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Flashcards in Classes 1-2 Deck (61):
0

Sign

Objective indicator of pathology

1

Symptoms

Subjective indicator

2

Nucleocytoplasmic ratio

Ratio of nucleus to cytoplasm

Higher in undifferentiated adult cells, fetal cells, tumour cells.

3

Mitochondria

Double membrane involved in cellular energy production

Higher energy demands -->
More mitochondria

Undifferentiated cells have fewer mitochondria.

4

Ribosomes

Small RNA granules involved in protein synthesis.

Free floating (internal purposes) or attached to RER (for export)

5

Endoplasmic reticulum

Mesh work of membranes continuous with nuclear and plasma membranes.

Rough -- have ribosomes -- protein synthesis
Smooth -- catabolism of drugs, hormones, nutrients.

6

Golgi apparatus

Adjacent to nucleus
Composed of membrane-blind cisterns

Modified, sorts and packages macromolecules

7

Lysosomes

Membrane bound digestive organelles
Lytic enzymes
Fuse with vesicles to digest materials.

8

Passive cell projections

Microvilli
Serve to increase surface area for absorption, but not involved in locomotion etc

9

Active cell projections

Require energy

Cilia
Flagella.

10

Three Forms of integration

Autocrine
Paracrine
Endocrine

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Autocrine stimulation

Cell secretes substance that stimulates itself

Simplest

12

Paracrine Stimulation

Cell secretes substance that stimulates a nearby cell

13

Endocrine stimulation

Cell releases substance into bloodstream that stimulates structure far away

Always hormones

Can involve anatomically distinct organs

14

Atrophy

Decrease in size of cells resulting in reduced tissue mass

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Hypertrophy

Increase in size of individual cells resulting in enlarged tissue mass.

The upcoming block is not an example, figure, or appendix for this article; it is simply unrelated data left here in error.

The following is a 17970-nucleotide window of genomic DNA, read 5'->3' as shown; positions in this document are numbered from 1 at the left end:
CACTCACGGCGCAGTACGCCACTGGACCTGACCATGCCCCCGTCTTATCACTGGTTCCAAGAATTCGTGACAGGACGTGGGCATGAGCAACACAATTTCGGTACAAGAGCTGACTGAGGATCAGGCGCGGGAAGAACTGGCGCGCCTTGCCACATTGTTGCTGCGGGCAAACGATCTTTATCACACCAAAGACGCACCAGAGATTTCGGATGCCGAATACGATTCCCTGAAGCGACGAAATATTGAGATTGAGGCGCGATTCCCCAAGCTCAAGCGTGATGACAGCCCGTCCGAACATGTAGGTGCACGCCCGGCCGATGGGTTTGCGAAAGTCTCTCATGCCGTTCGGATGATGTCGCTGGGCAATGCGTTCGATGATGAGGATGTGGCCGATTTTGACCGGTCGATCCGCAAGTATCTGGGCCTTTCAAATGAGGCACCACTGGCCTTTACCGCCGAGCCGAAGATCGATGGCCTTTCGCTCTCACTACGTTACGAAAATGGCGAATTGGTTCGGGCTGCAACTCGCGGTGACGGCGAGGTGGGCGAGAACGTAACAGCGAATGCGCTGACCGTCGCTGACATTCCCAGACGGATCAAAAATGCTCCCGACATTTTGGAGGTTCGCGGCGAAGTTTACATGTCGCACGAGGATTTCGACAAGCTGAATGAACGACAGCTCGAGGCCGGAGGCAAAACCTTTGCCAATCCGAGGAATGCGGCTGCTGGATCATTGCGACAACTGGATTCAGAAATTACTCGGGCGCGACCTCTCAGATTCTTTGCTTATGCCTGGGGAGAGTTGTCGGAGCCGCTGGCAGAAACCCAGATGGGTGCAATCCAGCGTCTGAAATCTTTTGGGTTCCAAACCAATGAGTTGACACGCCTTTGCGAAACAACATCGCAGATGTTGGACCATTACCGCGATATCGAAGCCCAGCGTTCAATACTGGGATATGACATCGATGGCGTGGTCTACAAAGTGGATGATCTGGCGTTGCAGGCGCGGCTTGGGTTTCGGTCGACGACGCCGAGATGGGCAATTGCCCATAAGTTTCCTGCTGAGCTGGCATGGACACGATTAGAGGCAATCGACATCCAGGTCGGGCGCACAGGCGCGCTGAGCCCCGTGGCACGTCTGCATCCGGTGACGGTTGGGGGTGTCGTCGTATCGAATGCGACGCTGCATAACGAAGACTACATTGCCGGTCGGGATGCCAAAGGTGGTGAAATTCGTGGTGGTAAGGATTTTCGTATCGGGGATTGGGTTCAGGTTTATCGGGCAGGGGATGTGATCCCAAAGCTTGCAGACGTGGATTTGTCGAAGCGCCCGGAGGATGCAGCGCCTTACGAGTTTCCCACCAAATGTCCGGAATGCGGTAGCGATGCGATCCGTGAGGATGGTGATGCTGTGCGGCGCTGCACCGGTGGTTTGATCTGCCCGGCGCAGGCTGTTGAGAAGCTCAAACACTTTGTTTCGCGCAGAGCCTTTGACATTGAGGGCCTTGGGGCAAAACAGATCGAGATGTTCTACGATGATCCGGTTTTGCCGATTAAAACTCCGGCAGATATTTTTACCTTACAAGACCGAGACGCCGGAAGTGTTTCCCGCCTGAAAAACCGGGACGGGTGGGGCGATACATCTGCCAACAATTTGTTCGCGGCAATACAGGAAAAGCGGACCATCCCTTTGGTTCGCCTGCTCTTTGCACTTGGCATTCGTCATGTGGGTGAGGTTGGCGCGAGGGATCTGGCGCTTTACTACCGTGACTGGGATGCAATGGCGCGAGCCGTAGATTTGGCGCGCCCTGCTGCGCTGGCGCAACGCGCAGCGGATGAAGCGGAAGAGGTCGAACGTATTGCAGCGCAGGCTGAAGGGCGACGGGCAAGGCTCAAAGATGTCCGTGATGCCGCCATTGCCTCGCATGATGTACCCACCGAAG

16

Hyperplasia

Increased number of cells resulting in increased tissue mass

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Metaplasia

When one mature cell is replaced by a different mature cell type.

Ex. In smokers ciliates columnar epithelia replaced by stratified squamous.

18

Dysplasia

Cells vary in size and shape.
Large nuclei.
Rate of mitosis increases

Possibly precancerous.

19

Intracellular accumulations

May occur as a result of overload of metabolites or exogenous material, or prevention of excretion.

Ex. Black lung or fatty liver.

20

Apoptosis

Endogenously programmed cell death

Active. Can by triggered by external or internal events.
Typically affects single cells.

Cell divides into smaller apoptic bodies which are phagocytized by macrophages or adjacent cells. (In necrosis the fragments are phagocytized by neutrophils).

21

Necrosis

Exogenously induced cell death

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Four types of necrosis

1 coagulative
2 liquifactive
3 caseous
4 fat

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Coagulative necrosis

Most common form.
Occurs when cell proteins altered/destroyed, mostly due to anoxia (ex heart attack)

Rapid inactivation of cytoplasmic hydrolytic enzymes, thus preventing cell lysis

Tissues retain regular form and consistency.

Most common in solid internal organs.

24

Liquifactive necrosis